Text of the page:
Monday, April 30, 2007

PhotoJournalism: How to prepare and submit a press release to media

Artists are having a very busy spring in our art community. I have already organized two art exhibitions and have another in June. Sometimes as artists we get so busy with last minute framing, sending out post cards, readying contracts, etc. that we forget our most important task and that is to have our press releases ready in advance. What good is an exhibition if the public doesn't know about it. You need to send those press releases with enough lead time for the journalists to write your story. Don't forget the community calendars that local television stations post online.

You are probably saying Ok, I write press releases, but they never get published. Have you ever thought that maybe it is your writing. I just read, and suggest that you do too, a wonderful blog called PhotoJournalism: How to prepare and submit a press release to the media. Here is the link:
PhotoJournalism: How to prepare and submit a press release to media
If you really want to further your career and get into print, be serious about writing effective press releases. I really like the advice, that I already use, about calling the papers or other media and finding out to whom and where you should send those press releases. There is nothing like speaking directly with your contact. It is a start in establishing a relationship. The more you call the more you will be remembered. Please, be courteous in respect, with the journalists time, which is very limited. Know what you are going to say before you call and keep your phone calls very short and to the point. I would advise that you find out when their deadline is and submit those releases well in advance and somewhere at the top of the release include the publish date you are writing your press release for. If it is for immediate release say so.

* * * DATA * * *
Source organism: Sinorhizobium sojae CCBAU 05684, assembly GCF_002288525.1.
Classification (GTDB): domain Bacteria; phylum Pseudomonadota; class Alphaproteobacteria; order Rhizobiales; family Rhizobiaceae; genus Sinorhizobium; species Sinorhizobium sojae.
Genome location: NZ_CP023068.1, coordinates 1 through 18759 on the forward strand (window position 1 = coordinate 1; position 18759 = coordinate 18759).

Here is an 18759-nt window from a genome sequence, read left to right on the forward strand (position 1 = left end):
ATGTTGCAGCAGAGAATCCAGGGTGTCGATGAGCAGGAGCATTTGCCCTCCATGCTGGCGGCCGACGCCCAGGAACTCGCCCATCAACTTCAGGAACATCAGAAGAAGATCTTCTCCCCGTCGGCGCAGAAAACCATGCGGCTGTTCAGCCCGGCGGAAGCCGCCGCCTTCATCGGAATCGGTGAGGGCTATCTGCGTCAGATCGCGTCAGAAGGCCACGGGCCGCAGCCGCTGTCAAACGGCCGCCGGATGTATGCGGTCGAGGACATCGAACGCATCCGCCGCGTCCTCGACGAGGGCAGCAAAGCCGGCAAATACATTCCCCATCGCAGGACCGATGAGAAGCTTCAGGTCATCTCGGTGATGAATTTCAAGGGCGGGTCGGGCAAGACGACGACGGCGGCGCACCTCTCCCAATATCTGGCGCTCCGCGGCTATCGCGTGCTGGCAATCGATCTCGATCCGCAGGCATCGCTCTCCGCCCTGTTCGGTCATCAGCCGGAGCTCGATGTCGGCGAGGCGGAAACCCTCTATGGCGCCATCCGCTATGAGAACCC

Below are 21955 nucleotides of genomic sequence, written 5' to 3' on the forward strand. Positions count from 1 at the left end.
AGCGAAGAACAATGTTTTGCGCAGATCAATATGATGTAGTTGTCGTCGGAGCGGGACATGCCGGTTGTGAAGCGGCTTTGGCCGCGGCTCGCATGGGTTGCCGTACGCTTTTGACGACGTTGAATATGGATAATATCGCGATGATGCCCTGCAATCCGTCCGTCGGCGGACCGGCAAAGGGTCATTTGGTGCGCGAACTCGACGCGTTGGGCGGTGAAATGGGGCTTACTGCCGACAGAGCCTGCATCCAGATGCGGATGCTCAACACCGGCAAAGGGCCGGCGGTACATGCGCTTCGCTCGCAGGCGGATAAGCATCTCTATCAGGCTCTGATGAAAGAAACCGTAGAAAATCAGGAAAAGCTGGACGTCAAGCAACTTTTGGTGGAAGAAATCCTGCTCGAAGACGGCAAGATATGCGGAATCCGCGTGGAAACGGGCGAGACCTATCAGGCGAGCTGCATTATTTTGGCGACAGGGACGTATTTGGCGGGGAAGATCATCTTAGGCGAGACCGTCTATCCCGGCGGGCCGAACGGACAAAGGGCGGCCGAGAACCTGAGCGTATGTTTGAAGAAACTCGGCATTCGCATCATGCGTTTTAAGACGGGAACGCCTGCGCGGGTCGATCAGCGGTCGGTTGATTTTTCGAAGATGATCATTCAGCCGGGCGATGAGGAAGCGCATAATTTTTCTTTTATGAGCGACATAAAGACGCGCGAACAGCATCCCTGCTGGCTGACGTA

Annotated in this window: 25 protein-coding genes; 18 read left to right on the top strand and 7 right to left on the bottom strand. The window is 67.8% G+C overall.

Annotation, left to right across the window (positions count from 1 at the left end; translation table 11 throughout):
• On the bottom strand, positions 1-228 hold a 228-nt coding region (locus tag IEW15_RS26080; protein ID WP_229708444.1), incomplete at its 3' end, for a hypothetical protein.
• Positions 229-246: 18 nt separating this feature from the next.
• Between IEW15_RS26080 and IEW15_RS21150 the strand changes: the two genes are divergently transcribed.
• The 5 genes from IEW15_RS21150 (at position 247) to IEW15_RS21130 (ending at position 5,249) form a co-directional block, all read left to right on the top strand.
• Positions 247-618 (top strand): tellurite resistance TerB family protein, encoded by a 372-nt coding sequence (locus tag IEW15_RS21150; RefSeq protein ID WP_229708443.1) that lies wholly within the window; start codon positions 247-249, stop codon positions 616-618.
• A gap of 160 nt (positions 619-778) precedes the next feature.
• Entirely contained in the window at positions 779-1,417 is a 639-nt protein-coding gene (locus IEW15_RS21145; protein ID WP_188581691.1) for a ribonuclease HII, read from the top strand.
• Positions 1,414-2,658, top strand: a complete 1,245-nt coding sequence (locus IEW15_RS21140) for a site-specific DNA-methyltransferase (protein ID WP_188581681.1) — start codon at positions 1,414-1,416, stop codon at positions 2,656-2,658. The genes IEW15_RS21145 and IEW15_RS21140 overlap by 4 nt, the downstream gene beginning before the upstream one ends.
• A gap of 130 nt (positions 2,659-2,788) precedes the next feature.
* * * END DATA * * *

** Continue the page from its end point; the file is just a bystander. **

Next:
You might consider keeping a notebook for press deadlines, the person you talked to , email addresses, size and format of the submitted photos they prefer. Always ask if there are any restrictions concerning press releases. Your willingness to be cooperative will be looked on favorably and anything that makes the journalists job easier will be in your favor. I also suggest that you keep copies of the press releases you send. You might be able to use them as templates or guides to help you write future press releases.

Keep writing; the more you write the easier it is and the better writer you become. I continue to learn with each press release I write, so that someday I will truly write effective press releases.

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